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Note to people calling themselves conservative - The Phantom Librarian
Spewing out too many words since November 2003
fernwithy
fernwithy
Note to people calling themselves conservative
Voting to radically realign filibuster practices is not a conservative vote. It's a radical vote. Radical=nonconservative. You can be rightist and radical, but you can't be conservative and radical. They're more or less antonyms. Conservatives believe in stability and not rushing headlong into changes we're not prepared for. We're cautious. We tend to subscribe to "If it ain't broke, don't fix it." And we tend not to think of things as "broke" until they are actually nonfunctional--meaning, not working as intended to work, which does not include "I can't pass a bill/nomination/motion/etc that I want just 'cause people disagree with me, waaaah." Hence, we are not radicals. If that means that sometimes liberals get their way through perfectly traditional parliamentary practices, then so be it. That's life in a sane democracy or republic; better luck next time. That's conservatism. As Buckley put it, we're standing on the engine of history yelling "STOP!"... not flooring the gas pedal.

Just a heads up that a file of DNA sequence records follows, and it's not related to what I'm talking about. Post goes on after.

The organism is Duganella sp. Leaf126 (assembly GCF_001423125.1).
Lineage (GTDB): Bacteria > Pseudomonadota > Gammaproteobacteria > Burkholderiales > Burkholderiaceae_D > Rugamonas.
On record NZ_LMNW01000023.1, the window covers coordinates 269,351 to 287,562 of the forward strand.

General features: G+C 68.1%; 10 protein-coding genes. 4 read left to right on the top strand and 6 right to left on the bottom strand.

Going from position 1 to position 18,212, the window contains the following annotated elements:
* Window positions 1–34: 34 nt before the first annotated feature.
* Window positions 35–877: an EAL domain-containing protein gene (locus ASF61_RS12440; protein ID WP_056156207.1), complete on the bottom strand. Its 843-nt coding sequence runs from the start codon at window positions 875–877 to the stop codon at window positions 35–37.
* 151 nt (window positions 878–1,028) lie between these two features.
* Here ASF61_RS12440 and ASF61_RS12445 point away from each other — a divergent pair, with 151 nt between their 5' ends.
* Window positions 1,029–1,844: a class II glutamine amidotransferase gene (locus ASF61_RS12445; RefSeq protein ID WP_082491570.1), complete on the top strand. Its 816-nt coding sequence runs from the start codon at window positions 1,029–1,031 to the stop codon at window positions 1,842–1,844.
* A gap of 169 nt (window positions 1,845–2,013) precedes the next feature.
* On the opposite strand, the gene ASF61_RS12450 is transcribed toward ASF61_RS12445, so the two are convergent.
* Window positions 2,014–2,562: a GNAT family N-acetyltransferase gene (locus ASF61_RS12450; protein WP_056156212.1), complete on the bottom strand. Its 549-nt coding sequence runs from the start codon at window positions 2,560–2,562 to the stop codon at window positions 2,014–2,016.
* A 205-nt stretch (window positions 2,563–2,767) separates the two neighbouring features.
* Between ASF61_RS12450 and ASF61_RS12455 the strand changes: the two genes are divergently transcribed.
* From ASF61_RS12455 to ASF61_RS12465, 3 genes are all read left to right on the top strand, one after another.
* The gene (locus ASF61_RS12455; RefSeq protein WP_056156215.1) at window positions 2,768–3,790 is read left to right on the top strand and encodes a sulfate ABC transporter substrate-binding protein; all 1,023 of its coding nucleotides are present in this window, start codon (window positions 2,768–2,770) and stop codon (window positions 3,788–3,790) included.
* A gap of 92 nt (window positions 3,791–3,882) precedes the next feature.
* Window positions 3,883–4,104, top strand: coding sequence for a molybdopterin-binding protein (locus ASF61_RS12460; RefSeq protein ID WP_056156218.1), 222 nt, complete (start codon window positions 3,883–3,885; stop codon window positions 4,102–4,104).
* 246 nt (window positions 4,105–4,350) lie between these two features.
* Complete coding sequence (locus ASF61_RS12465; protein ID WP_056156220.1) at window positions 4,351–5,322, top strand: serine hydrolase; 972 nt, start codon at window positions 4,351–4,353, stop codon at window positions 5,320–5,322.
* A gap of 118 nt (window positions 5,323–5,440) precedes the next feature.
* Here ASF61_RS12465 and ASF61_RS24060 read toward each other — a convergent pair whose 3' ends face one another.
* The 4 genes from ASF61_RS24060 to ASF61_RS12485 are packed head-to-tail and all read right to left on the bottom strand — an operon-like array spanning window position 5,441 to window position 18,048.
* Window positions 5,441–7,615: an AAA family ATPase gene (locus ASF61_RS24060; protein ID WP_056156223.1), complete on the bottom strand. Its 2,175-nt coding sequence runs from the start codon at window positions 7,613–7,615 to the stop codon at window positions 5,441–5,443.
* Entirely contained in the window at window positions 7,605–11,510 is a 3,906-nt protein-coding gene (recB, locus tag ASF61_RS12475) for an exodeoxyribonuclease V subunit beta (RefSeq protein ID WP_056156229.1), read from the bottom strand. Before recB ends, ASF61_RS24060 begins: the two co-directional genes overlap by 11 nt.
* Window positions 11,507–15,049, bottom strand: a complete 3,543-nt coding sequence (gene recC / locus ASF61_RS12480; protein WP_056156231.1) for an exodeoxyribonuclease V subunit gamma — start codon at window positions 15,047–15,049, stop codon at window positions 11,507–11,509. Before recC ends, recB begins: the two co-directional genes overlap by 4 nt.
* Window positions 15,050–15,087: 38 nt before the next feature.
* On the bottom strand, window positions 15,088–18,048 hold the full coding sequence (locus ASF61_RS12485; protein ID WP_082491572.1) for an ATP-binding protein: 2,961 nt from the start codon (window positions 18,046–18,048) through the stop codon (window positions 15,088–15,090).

So please, if you want to be a radical rightist, that's your Constitutional right. Believe as you please, even if you're wrong. But it's not being conservative. Kthnxbai.

(For context's sake, this rant inspired by "conservative" groups vowing revenge on Republicans who made the deal about filibusters. Grrr.)
23 comments or Leave a comment
Comments
sophonax From: sophonax Date: May 25th, 2005 05:05 pm (UTC) (Link)
This is why I consider myself conservative in everything *except* politics... :)
From: nothing_gold Date: May 25th, 2005 05:25 pm (UTC) (Link)
*applauds* I an tempted to print this out and show it to some certain people I know. I got into a lovely argument with someone just last week about how just because someone is anti-right-wing-crazies does not mean they're anti-conservative. While my overall leanings are liberal, I'm conservative about certain issues. So why the heck would I be anti-conservative? *headdesk*